Video message by Federal Foreign Minister Heiko Maas at the event Artistic Freedom in Europe of the Akademie der Künste
“World peace cannot be safeguarded without the making of creative efforts proportionate to the dangers which threaten it.” One could easily think this sentence was written for our event here today at the Akademie der Künste.
At least it explains why the Federal Foreign Office has been a wholehearted supporter of the European Alliance of Academies from the very beginning.
This sentence, spoken by Robert Schuman precisely 71 years ago in connection with the establishment of the European Coal and Steel Community, set out a revolutionary vision: Europe’s diversity should no longer be viewed as a threat, or as triggering competition between nations. Rather, unity in diversity should be encouraged – and even viewed as enriching.
This is the core idea of a united Europe. It is also the key to how we can stand up for our values and interests in a world that is becoming increasingly authoritarian – or, as some would say, illiberal.
And who can better amplify the creative efforts that are needed for this than art and culture, when they are free? It is through art and culture that we constantly reposition and renegotiate ourselves and our values of freedom, solidarity and democracy. They hold up a mirror to our identity as a diverse European community of values. And they warn us when our values are threatened.
That is why artistic freedom is also a thorn in the side of all those who strive for uniformity and pursue this goal at the cost of sowing division in society. A glance behind the façade of Querdenken and similar movements reveals the danger they pose, especially during the pandemic.
We must be vigilant. Cultural freedom is threatened not only where it is already censured and banned, or where artists are persecuted. Here in Europe, the dangers are often more subtle. Sometimes licences or subsidies are terminated or the ensuing necessary critical debate is much too soon silenced.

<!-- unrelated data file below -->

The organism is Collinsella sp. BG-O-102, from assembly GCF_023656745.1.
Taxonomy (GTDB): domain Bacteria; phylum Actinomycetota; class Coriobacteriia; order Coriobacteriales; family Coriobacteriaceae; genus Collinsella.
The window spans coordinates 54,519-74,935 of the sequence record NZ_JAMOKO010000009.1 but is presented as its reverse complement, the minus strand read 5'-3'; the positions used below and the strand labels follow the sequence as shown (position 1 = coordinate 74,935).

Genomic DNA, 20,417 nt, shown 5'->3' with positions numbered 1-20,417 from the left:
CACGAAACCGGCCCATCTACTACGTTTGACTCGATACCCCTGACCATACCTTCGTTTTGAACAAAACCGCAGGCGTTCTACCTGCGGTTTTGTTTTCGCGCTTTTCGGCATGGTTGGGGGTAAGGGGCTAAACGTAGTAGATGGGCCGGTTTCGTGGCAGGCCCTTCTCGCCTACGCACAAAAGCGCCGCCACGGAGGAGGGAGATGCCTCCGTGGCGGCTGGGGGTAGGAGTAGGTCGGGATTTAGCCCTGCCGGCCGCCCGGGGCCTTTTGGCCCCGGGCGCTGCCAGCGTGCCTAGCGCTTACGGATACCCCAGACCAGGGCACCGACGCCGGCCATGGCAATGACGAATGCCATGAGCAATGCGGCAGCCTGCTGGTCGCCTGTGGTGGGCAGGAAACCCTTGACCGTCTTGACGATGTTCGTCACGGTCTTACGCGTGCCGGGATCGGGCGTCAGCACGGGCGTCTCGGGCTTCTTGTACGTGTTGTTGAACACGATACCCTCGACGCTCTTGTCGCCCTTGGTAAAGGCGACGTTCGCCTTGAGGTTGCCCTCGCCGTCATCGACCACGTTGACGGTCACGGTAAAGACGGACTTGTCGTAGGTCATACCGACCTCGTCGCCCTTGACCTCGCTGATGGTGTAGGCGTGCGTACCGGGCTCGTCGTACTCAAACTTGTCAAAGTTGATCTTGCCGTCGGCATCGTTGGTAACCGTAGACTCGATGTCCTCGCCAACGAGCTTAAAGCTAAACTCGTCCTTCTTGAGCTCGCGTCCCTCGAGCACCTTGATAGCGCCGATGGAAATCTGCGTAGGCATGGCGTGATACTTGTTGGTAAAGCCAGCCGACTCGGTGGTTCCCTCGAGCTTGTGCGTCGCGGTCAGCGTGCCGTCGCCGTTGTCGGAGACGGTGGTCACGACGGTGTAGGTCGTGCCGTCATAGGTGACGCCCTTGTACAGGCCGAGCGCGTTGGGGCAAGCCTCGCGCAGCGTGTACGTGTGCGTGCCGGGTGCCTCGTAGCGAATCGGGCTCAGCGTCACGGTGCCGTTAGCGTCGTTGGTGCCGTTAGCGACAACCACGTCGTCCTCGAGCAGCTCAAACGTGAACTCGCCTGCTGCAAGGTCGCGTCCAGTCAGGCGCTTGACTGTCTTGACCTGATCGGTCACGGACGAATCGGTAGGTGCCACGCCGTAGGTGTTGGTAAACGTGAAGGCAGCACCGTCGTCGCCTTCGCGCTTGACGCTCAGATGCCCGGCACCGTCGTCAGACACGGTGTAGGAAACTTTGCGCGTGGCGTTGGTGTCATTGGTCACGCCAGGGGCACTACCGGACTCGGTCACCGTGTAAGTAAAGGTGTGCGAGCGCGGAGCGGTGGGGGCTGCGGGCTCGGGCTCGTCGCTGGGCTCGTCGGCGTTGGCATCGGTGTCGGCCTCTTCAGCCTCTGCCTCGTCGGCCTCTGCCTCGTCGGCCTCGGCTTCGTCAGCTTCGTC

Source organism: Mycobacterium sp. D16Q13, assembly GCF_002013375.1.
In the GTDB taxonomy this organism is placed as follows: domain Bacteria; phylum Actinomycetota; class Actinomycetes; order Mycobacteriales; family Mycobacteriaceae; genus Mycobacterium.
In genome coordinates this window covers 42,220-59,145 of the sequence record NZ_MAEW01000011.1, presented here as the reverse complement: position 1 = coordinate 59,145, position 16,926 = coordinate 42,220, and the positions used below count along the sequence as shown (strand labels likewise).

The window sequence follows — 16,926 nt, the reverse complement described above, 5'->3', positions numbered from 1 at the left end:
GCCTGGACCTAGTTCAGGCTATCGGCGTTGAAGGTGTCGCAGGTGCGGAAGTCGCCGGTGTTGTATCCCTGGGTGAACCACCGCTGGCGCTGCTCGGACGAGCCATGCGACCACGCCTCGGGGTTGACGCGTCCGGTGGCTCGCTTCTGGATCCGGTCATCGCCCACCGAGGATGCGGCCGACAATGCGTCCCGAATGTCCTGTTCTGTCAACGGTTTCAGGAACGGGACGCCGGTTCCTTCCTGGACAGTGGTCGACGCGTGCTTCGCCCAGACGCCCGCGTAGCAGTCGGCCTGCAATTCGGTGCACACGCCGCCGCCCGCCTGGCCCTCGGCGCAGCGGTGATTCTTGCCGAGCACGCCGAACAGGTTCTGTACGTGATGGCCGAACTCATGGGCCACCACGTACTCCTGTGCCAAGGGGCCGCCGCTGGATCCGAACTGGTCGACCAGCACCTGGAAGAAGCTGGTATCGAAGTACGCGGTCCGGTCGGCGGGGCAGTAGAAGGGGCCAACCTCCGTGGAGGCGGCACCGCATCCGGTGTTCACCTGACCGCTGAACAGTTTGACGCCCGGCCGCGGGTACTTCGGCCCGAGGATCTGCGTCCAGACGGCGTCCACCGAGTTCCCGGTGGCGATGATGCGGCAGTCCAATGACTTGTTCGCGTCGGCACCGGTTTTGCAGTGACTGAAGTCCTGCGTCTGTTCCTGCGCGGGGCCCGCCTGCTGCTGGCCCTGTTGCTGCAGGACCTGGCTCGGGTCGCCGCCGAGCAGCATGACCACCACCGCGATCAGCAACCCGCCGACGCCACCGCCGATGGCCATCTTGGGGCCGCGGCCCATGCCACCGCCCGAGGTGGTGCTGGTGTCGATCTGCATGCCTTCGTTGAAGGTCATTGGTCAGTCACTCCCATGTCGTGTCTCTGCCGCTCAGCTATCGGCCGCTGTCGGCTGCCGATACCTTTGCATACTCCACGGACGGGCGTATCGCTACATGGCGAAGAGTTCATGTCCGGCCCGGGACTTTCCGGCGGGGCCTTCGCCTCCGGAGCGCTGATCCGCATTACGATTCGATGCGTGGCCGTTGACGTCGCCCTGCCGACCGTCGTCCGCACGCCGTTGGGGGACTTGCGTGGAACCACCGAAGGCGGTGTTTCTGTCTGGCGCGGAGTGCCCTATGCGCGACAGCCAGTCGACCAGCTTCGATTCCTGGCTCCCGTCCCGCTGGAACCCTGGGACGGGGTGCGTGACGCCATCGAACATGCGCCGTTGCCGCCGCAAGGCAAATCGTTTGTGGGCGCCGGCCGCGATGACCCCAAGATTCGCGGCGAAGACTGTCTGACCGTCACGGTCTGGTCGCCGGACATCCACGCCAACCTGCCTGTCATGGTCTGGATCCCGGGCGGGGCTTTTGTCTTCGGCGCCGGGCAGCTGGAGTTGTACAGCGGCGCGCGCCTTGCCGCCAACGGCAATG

That is what makes your initiative so important – because, through it, cultural institutions across Europe are speaking up for artistic freedom and supporting one another. It can become a European early warning system for artistic freedom. It can sound the alarm when culture and cultural professionals are threatened. Wherever they become targets, the impact is indeed felt by our open societies as a whole – and by our idea of Europe as united in diversity.
Ladies and gentlemen,
Art and culture create identity. What we show, how we show it, and whom we show it says a great deal about us.
A united Europe can only accommodate diverse and open spaces in which we can be in tune with our identities, where we all can find ourselves. Creating, maintaining and strengthening these spaces may be the best investment we can make in a crisis-proof, sovereign Europe. In spite of the many, much-needed rescue packages, reconstruction programmes, and summit decisions during the recent years of crisis – we will have to truly feel European before acting European can become second nature. Only then will this Europe become fully future-proof.
Last year, Olafur Elíasson described the task at hand as follows: “Art and culture provide a space where we can meet, network, exchange views and, at the same time, celebrate our differences.” Networking and celebrating differences – both of these belong in Europe. And only in this combination will art become a space that can be filled with expectations for the Europe of tomorrow. An open and free space for the better future that we long for.
Ladies and gentlemen,
I know how hard it is, in the midst of the COVID-19 pandemic, to believe in – much less help build – this future. And I know how painful these times are, especially for artists and the cultural sector as a whole.
But I firmly believe that here, too, borrowing Schuman’s words, our creative efforts will be stronger than the dangers we face. It would, after all, not be the first time that crises, when looked at in the rear-view mirror, actually brought forth a flourishing of art and culture. Because art and culture look beyond the present moment. Because they do not shy away from utopian visions. And because they time and again explore new spaces of freedom.
Thank you very much.